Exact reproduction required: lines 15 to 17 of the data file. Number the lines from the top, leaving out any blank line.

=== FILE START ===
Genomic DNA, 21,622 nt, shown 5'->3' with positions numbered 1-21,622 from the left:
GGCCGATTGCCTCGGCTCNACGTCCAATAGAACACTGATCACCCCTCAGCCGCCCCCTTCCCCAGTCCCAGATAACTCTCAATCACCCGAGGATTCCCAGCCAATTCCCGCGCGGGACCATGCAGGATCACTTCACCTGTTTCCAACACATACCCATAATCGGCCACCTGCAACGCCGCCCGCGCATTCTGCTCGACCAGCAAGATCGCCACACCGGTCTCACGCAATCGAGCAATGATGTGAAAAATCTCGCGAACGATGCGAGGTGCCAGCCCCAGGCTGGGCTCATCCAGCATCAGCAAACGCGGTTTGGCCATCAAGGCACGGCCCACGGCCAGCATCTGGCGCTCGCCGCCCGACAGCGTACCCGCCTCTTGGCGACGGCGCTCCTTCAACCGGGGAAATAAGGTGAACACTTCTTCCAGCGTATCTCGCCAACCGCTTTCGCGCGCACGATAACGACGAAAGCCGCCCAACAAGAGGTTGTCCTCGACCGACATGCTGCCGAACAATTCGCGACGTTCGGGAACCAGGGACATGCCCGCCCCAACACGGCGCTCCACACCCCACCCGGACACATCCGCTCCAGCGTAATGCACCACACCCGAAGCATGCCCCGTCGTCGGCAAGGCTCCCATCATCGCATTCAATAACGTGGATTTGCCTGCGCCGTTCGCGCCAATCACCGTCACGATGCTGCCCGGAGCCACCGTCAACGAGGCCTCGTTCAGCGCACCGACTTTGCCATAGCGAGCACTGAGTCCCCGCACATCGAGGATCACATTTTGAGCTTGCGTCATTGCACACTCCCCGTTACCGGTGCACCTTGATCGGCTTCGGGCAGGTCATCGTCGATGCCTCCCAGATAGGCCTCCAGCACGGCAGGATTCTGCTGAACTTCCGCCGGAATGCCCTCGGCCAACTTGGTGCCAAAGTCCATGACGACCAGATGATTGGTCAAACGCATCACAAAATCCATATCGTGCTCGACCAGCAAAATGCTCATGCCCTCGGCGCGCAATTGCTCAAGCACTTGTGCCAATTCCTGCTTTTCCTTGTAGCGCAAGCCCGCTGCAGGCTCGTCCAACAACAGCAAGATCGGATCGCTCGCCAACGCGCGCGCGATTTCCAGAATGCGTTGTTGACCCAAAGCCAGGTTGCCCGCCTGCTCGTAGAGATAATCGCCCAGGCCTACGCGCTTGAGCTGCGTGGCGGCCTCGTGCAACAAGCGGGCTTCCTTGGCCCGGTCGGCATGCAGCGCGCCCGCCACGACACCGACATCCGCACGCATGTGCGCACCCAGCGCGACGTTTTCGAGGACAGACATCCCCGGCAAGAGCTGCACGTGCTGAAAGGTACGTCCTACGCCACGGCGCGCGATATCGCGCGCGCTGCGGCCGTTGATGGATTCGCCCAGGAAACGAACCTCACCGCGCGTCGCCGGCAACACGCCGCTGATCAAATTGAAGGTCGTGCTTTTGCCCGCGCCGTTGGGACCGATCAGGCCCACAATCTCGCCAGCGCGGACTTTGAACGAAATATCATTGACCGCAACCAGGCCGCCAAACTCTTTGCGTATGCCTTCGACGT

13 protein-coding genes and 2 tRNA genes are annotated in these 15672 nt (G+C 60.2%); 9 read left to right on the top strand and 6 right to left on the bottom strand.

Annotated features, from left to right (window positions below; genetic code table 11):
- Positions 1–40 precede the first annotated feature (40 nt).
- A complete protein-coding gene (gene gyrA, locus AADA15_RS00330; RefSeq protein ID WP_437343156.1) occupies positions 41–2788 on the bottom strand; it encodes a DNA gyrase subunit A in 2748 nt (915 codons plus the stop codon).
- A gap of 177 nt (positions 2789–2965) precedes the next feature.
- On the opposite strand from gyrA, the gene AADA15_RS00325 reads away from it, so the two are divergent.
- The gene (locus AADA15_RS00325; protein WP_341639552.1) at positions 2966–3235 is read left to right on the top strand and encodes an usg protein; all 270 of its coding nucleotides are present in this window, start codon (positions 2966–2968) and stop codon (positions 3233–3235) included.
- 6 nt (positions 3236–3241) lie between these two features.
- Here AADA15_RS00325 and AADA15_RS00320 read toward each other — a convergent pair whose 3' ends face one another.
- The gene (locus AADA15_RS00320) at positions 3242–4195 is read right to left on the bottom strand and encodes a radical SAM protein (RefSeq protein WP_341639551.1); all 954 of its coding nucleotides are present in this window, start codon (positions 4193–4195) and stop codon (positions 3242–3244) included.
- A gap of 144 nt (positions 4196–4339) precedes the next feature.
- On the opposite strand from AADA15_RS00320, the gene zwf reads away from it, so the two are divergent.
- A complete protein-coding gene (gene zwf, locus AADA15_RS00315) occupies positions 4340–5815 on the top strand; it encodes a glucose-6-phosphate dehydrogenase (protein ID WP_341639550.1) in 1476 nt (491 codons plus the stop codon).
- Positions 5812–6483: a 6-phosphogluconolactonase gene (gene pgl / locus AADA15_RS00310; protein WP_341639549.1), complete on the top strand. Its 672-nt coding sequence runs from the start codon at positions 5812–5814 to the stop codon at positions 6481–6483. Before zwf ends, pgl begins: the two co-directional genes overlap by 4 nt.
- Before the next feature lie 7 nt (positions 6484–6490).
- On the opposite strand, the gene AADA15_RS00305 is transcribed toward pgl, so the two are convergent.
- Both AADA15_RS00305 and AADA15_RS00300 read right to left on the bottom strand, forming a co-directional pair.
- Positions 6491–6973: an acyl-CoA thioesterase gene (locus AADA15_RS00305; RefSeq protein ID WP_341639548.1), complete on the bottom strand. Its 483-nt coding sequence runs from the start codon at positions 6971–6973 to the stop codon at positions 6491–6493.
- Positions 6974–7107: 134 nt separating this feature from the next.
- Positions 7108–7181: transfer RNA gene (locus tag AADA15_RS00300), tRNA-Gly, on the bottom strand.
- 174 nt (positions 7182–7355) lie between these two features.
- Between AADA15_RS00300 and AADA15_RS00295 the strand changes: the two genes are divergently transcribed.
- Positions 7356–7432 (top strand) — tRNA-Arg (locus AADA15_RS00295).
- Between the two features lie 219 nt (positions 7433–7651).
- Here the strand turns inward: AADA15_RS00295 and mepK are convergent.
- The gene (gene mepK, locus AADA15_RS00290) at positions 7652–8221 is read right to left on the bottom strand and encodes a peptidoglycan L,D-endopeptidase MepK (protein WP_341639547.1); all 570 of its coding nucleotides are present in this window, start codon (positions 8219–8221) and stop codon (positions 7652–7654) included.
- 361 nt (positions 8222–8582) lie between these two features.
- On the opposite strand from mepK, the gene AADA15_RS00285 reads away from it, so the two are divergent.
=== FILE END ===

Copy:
- A complete protein-coding gene (gene zwf, locus AADA15_RS00315) occupies positions 4340–5815 on the top strand; it encodes a glucose-6-phosphate dehydrogenase (protein ID WP_341639550.1) in 1476 nt (491 codons plus the stop codon).
- Positions 5812–6483: a 6-phosphogluconolactonase gene (gene pgl / locus AADA15_RS00310; protein WP_341639549.1), complete on the top strand. Its 672-nt coding sequence runs from the start codon at positions 5812–5814 to the stop codon at positions 6481–6483. Before zwf ends, pgl begins: the two co-directional genes overlap by 4 nt.
- Before the next feature lie 7 nt (positions 6484–6490).